The Dvořák, even more so than the Mendelssohn, offered plenty of opportunity to explore ideas of musical memory. Aside from the musical baggage that inevitably comes with hearing such a well known piece of music, there were plenty of moments that seemed to have heightened significance as a result of the pairing with the Mackey – such as the opening flourish of the third movement, with its nod to the Beethoven Nine Scherzo, and the recurrence of earlier motifs across the four movements of the symphony (a technique Beethoven also used in the Ninth). And in a listener’s ears, musical history isn’t simply linear – I defy anyone to hear the opening of Dvořák’s fourth movement without their mind touching, however briefly and reluctantly, on memories of John Williams’ Jaws soundtrack.

What was rewarding about this programme was that in spite of – on one level – baldly employing the tried and true trick of wrapping a more ‘adventurous’ programming choice in box-office catnip (the success of which was evidenced by what seemed an almost completely full house on Wednesday night), the overall concept worked exceptionally well. Robertson and the SSO drew clever connections across the three works, resulting in a concert that was both intellectually stimulating and musically satisfying, introducing an exciting new work and offering a chance to hear old favourites with new ears.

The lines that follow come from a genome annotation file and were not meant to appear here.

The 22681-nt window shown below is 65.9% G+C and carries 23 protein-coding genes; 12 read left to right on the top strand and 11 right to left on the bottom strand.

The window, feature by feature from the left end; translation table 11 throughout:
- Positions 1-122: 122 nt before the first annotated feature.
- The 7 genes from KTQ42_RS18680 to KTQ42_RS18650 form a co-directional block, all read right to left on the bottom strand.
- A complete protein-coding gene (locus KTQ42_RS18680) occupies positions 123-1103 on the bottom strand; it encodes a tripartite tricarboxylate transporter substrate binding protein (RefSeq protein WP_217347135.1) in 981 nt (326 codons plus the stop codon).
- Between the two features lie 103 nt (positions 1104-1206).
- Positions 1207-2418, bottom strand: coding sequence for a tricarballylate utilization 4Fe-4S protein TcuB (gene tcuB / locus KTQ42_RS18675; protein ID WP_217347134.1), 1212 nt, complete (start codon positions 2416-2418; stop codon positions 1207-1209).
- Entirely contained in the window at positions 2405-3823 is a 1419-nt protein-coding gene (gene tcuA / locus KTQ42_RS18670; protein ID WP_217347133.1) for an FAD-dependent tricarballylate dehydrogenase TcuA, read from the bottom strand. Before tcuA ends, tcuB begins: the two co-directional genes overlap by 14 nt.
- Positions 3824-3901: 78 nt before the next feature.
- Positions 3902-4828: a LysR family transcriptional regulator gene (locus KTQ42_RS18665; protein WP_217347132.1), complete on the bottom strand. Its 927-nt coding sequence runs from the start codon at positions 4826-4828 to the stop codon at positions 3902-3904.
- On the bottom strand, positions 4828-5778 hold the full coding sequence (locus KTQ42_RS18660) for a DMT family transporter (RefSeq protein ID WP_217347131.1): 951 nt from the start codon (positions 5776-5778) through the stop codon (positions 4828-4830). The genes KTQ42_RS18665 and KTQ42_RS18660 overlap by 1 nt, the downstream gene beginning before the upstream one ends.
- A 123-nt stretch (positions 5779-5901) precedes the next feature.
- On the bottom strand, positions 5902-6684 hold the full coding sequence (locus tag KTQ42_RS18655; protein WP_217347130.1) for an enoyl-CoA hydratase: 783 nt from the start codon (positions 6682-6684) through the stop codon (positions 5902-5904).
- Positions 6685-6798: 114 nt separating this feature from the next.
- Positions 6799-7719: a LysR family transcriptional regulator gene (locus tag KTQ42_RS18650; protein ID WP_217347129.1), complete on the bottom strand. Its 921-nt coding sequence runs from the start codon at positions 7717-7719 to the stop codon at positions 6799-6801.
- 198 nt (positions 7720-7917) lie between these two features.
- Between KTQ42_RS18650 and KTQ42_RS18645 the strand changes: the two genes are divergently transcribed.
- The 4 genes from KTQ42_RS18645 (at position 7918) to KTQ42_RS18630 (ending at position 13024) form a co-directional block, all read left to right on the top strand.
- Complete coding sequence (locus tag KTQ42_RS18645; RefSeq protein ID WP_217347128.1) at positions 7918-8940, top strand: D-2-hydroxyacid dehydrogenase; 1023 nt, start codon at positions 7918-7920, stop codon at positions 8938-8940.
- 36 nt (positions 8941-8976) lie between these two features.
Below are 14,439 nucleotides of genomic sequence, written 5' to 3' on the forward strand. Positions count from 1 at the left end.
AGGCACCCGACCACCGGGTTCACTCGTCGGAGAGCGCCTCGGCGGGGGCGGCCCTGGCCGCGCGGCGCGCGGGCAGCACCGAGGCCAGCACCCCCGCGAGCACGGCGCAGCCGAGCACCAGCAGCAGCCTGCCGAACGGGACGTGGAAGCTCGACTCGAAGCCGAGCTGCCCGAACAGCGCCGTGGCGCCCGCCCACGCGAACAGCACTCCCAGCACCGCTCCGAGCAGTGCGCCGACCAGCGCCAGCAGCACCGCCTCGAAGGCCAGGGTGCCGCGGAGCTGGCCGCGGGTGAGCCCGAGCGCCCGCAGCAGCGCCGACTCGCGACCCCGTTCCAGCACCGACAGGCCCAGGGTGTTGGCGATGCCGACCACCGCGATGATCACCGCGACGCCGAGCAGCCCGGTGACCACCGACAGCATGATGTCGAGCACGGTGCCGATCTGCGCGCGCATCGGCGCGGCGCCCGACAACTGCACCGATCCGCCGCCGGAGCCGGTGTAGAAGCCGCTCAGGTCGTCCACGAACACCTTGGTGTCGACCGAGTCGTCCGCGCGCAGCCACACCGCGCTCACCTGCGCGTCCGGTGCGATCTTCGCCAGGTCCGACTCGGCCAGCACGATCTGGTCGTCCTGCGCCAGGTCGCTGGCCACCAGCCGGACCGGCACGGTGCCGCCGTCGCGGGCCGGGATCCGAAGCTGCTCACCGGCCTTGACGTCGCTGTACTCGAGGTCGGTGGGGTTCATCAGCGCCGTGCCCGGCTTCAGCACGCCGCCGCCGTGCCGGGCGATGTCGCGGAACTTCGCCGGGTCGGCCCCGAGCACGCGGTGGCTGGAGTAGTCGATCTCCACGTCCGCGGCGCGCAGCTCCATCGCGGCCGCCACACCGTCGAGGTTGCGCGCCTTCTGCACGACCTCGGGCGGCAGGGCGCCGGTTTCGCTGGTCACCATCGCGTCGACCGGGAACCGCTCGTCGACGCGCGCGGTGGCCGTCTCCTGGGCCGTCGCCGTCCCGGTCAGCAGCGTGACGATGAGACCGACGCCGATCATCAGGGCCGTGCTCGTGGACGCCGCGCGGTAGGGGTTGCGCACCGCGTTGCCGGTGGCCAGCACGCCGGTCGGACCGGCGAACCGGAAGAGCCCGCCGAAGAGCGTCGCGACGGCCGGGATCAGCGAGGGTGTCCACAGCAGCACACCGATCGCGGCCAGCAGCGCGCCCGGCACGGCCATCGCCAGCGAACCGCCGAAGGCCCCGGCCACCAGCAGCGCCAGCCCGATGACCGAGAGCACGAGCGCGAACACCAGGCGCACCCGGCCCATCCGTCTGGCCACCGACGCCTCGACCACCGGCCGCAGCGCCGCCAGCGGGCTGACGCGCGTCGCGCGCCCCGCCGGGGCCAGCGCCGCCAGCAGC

The Sydney Symphony Orchestra performs New World Memories at the Sydney Opera House until August 26.